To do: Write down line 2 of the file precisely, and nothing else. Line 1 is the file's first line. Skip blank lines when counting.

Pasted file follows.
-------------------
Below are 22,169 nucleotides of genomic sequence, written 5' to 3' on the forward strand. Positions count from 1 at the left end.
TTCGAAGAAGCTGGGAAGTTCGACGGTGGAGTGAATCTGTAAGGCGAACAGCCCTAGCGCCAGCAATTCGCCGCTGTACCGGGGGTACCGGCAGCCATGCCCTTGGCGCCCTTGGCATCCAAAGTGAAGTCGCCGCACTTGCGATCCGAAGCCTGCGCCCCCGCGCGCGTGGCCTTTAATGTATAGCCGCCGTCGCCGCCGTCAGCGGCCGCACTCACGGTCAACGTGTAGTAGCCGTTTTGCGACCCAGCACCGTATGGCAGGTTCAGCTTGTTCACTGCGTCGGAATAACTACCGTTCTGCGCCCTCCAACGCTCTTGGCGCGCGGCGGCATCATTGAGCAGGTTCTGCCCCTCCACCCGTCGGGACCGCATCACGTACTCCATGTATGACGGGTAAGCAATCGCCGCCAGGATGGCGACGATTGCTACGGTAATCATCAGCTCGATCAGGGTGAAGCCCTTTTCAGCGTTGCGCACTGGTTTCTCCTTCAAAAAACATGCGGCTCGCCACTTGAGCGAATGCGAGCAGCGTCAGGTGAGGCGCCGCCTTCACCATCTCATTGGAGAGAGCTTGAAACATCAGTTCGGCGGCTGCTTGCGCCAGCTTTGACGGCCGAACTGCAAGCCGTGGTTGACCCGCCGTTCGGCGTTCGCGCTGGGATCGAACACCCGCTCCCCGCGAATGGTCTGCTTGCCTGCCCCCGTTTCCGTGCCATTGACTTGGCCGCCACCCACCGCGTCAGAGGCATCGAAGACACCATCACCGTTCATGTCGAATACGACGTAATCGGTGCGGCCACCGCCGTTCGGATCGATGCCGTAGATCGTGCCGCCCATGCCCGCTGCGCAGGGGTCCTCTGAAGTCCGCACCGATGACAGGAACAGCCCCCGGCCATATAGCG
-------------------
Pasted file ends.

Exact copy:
TTCGAAGAAGCTGGGAAGTTCGACGGTGGAGTGAATCTGTAAGGCGAACAGCCCTAGCGCCAGCAATTCGCCGCTGTACCGGGGGTACCGGCAGCCATGCCCTTGGCGCCCTTGGCATCCAAAGTGAAGTCGCCGCACTTGCGATCCGAAGCCTGCGCCCCCGCGCGCGTGGCCTTTAATGTATAGCCGCCGTCGCCGCCGTCAGCGGCCGCACTCACGGTCAACGTGTAGTAGCCGTTTTGCGACCCAGCACCGTATGGCAGGTTCAGCTTGTTCACTGCGTCGGAATAACTACCGTTCTGCGCCCTCCAACGCTCTTGGCGCGCGGCGGCATCATTGAGCAGGTTCTGCCCCTCCACCCGTCGGGACCGCATCACGTACTCCATGTATGACGGGTAAGCAATCGCCGCCAGGATGGCGACGATTGCTACGGTAATCATCAGCTCGATCAGGGTGAAGCCCTTTTCAGCGTTGCGCACTGGTTTCTCCTTCAAAAAACATGCGGCTCGCCACTTGAGCGAATGCGAGCAGCGTCAGGTGAGGCGCCGCCTTCACCATCTCATTGGAGAGAGCTTGAAACATCAGTTCGGCGGCTGCTTGCGCCAGCTTTGACGGCCGAACTGCAAGCCGTGGTTGACCCGCCGTTCGGCGTTCGCGCTGGGATCGAACACCCGCTCCCCGCGAATGGTCTGCTTGCCTGCCCCCGTTTCCGTGCCATTGACTTGGCCGCCACCCACCGCGTCAGAGGCATCGAAGACACCATCACCGTTCATGTCGAATACGACGTAATCGGTGCGGCCACCGCCGTTCGGATCGATGCCGTAGATCGTGCCGCCCATGCCCGCTGCGCAGGGGTCCTCTGAAGTCCGCACCGATGACAGGAACAGCCCCCGGCCATATAGCG